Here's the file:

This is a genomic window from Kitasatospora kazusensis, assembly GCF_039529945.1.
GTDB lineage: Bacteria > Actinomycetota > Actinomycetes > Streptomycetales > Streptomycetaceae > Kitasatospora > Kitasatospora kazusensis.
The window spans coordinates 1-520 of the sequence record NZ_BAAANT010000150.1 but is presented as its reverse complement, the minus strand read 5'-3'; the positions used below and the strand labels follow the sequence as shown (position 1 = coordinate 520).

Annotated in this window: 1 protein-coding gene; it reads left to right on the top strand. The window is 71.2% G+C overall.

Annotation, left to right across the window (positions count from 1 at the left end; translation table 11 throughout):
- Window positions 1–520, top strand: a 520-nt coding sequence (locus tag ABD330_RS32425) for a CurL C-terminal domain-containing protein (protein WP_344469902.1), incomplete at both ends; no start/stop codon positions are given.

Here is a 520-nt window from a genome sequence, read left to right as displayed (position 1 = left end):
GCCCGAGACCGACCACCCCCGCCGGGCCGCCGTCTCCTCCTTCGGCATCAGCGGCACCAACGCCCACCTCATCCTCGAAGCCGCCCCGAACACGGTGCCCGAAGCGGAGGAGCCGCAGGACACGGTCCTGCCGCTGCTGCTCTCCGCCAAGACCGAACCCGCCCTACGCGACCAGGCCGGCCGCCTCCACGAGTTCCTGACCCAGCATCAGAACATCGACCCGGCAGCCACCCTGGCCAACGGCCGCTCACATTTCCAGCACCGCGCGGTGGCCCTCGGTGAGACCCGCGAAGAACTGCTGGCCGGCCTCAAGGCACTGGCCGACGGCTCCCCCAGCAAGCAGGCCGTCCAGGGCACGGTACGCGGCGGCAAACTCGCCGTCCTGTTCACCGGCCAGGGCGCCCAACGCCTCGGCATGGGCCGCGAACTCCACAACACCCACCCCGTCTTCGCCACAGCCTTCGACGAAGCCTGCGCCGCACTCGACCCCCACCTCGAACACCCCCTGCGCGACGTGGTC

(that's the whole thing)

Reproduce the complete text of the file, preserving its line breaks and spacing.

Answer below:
This is a genomic window from Kitasatospora kazusensis, assembly GCF_039529945.1.
GTDB lineage: Bacteria > Actinomycetota > Actinomycetes > Streptomycetales > Streptomycetaceae > Kitasatospora > Kitasatospora kazusensis.
The window spans coordinates 1-520 of the sequence record NZ_BAAANT010000150.1 but is presented as its reverse complement, the minus strand read 5'-3'; the positions used below and the strand labels follow the sequence as shown (position 1 = coordinate 520).

Annotated in this window: 1 protein-coding gene; it reads left to right on the top strand. The window is 71.2% G+C overall.

Annotation, left to right across the window (positions count from 1 at the left end; translation table 11 throughout):
- Window positions 1–520, top strand: a 520-nt coding sequence (locus tag ABD330_RS32425) for a CurL C-terminal domain-containing protein (protein WP_344469902.1), incomplete at both ends; no start/stop codon positions are given.

Here is a 520-nt window from a genome sequence, read left to right as displayed (position 1 = left end):
GCCCGAGACCGACCACCCCCGCCGGGCCGCCGTCTCCTCCTTCGGCATCAGCGGCACCAACGCCCACCTCATCCTCGAAGCCGCCCCGAACACGGTGCCCGAAGCGGAGGAGCCGCAGGACACGGTCCTGCCGCTGCTGCTCTCCGCCAAGACCGAACCCGCCCTACGCGACCAGGCCGGCCGCCTCCACGAGTTCCTGACCCAGCATCAGAACATCGACCCGGCAGCCACCCTGGCCAACGGCCGCTCACATTTCCAGCACCGCGCGGTGGCCCTCGGTGAGACCCGCGAAGAACTGCTGGCCGGCCTCAAGGCACTGGCCGACGGCTCCCCCAGCAAGCAGGCCGTCCAGGGCACGGTACGCGGCGGCAAACTCGCCGTCCTGTTCACCGGCCAGGGCGCCCAACGCCTCGGCATGGGCCGCGAACTCCACAACACCCACCCCGTCTTCGCCACAGCCTTCGACGAAGCCTGCGCCGCACTCGACCCCCACCTCGAACACCCCCTGCGCGACGTGGTC